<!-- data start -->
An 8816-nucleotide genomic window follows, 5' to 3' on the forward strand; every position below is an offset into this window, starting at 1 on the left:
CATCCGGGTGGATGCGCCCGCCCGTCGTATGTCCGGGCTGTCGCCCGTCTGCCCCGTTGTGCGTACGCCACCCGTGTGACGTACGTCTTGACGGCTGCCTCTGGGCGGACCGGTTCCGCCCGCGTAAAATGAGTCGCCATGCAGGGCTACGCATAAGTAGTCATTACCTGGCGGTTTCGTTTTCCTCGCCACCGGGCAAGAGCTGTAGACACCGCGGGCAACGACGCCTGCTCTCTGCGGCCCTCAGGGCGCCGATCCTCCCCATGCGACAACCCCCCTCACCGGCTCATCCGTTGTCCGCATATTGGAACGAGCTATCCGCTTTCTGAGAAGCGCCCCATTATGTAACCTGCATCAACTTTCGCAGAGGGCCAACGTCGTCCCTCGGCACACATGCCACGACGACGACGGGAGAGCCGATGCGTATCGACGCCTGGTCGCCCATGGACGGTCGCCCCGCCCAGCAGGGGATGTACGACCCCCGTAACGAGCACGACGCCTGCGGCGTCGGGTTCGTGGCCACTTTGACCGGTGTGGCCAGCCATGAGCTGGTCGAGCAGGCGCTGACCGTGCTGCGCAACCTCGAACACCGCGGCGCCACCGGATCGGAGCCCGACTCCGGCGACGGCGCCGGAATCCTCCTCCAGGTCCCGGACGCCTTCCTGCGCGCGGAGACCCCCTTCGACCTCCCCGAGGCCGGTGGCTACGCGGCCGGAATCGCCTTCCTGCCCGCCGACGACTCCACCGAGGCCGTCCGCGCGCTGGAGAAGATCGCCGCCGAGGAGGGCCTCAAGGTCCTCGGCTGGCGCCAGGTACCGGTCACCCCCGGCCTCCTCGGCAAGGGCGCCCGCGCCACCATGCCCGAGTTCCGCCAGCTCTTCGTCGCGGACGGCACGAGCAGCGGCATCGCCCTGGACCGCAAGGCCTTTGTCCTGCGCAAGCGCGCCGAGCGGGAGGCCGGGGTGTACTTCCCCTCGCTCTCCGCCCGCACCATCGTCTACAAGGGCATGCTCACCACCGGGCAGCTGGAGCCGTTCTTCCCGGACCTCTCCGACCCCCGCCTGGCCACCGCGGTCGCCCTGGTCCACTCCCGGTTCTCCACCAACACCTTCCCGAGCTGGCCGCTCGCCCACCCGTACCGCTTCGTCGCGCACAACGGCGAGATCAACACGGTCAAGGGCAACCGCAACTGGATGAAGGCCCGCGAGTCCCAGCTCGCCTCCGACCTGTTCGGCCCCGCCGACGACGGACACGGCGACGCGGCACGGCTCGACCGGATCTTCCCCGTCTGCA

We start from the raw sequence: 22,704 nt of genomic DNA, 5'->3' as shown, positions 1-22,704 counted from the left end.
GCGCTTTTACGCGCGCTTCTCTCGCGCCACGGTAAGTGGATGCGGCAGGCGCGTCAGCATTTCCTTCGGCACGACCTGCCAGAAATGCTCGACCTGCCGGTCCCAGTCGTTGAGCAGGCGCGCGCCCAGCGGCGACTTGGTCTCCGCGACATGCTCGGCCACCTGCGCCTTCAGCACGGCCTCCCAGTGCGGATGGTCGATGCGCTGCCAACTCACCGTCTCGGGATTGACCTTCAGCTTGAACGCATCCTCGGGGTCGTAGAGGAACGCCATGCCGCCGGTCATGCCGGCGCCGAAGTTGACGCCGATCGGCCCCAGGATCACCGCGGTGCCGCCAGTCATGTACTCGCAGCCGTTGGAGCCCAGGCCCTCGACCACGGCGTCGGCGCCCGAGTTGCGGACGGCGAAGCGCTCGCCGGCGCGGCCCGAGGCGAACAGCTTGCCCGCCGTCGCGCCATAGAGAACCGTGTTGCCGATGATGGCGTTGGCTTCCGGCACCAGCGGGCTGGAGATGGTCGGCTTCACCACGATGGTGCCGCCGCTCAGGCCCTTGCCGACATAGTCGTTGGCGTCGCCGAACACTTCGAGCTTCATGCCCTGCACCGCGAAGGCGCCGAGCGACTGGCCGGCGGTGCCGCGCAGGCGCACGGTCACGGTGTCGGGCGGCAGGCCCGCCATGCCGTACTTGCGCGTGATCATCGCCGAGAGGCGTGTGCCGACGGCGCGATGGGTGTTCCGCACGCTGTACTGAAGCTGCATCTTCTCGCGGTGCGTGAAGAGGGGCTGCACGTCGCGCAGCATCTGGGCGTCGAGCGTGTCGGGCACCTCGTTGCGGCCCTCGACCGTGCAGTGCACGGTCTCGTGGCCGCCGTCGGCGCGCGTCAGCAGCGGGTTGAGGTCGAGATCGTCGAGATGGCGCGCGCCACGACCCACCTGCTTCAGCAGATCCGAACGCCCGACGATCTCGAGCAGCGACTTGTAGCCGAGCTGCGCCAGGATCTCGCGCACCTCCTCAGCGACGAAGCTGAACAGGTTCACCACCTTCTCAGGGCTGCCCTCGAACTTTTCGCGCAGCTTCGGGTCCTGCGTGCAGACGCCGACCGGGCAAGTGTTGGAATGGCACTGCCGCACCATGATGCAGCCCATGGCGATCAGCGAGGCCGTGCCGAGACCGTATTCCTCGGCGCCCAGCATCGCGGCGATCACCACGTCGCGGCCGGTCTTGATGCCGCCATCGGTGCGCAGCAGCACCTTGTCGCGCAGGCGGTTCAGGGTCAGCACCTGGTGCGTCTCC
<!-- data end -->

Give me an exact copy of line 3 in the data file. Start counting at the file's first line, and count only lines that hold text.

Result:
We start from the raw sequence: 22,704 nt of genomic DNA, 5'->3' as shown, positions 1-22,704 counted from the left end.